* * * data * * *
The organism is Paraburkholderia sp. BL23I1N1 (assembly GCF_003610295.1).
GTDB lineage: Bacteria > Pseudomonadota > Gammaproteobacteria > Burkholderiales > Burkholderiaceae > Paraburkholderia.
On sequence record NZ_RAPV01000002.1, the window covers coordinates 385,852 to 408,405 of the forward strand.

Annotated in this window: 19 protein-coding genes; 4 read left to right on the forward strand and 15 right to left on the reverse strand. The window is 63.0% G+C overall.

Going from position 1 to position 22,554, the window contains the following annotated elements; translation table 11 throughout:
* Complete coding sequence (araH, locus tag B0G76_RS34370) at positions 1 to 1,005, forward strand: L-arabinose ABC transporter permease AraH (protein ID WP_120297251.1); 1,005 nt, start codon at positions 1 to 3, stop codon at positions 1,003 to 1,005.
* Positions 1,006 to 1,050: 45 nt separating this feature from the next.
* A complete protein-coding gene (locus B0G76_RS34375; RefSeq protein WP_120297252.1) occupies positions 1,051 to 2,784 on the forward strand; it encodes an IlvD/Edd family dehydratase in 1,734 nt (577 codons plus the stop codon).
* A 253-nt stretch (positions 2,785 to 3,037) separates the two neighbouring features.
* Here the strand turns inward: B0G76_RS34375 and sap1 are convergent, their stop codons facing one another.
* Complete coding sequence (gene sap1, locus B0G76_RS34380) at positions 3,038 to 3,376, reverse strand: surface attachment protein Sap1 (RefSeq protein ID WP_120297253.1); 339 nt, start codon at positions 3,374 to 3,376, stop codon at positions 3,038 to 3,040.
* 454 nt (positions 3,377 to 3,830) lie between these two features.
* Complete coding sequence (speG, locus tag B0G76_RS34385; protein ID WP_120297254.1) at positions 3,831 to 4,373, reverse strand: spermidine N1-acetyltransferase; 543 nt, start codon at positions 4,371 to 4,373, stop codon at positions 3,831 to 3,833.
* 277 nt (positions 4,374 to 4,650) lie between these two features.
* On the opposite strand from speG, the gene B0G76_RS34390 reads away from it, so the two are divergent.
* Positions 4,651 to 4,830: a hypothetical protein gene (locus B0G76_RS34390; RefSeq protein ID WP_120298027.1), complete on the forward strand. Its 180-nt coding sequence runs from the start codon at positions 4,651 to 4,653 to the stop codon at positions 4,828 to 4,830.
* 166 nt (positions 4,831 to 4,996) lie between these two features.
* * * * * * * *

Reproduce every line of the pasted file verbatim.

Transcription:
The organism is Paraburkholderia sp. BL23I1N1 (assembly GCF_003610295.1).
GTDB lineage: Bacteria > Pseudomonadota > Gammaproteobacteria > Burkholderiales > Burkholderiaceae > Paraburkholderia.
On sequence record NZ_RAPV01000002.1, the window covers coordinates 385,852 to 408,405 of the forward strand.

Annotated in this window: 19 protein-coding genes; 4 read left to right on the forward strand and 15 right to left on the reverse strand. The window is 63.0% G+C overall.

Going from position 1 to position 22,554, the window contains the following annotated elements; translation table 11 throughout:
* Complete coding sequence (araH, locus tag B0G76_RS34370) at positions 1 to 1,005, forward strand: L-arabinose ABC transporter permease AraH (protein ID WP_120297251.1); 1,005 nt, start codon at positions 1 to 3, stop codon at positions 1,003 to 1,005.
* Positions 1,006 to 1,050: 45 nt separating this feature from the next.
* A complete protein-coding gene (locus B0G76_RS34375; RefSeq protein WP_120297252.1) occupies positions 1,051 to 2,784 on the forward strand; it encodes an IlvD/Edd family dehydratase in 1,734 nt (577 codons plus the stop codon).
* A 253-nt stretch (positions 2,785 to 3,037) separates the two neighbouring features.
* Here the strand turns inward: B0G76_RS34375 and sap1 are convergent, their stop codons facing one another.
* Complete coding sequence (gene sap1, locus B0G76_RS34380) at positions 3,038 to 3,376, reverse strand: surface attachment protein Sap1 (RefSeq protein ID WP_120297253.1); 339 nt, start codon at positions 3,374 to 3,376, stop codon at positions 3,038 to 3,040.
* 454 nt (positions 3,377 to 3,830) lie between these two features.
* Complete coding sequence (speG, locus tag B0G76_RS34385; protein ID WP_120297254.1) at positions 3,831 to 4,373, reverse strand: spermidine N1-acetyltransferase; 543 nt, start codon at positions 4,371 to 4,373, stop codon at positions 3,831 to 3,833.
* 277 nt (positions 4,374 to 4,650) lie between these two features.
* On the opposite strand from speG, the gene B0G76_RS34390 reads away from it, so the two are divergent.
* Positions 4,651 to 4,830: a hypothetical protein gene (locus B0G76_RS34390; RefSeq protein ID WP_120298027.1), complete on the forward strand. Its 180-nt coding sequence runs from the start codon at positions 4,651 to 4,653 to the stop codon at positions 4,828 to 4,830.
* 166 nt (positions 4,831 to 4,996) lie between these two features.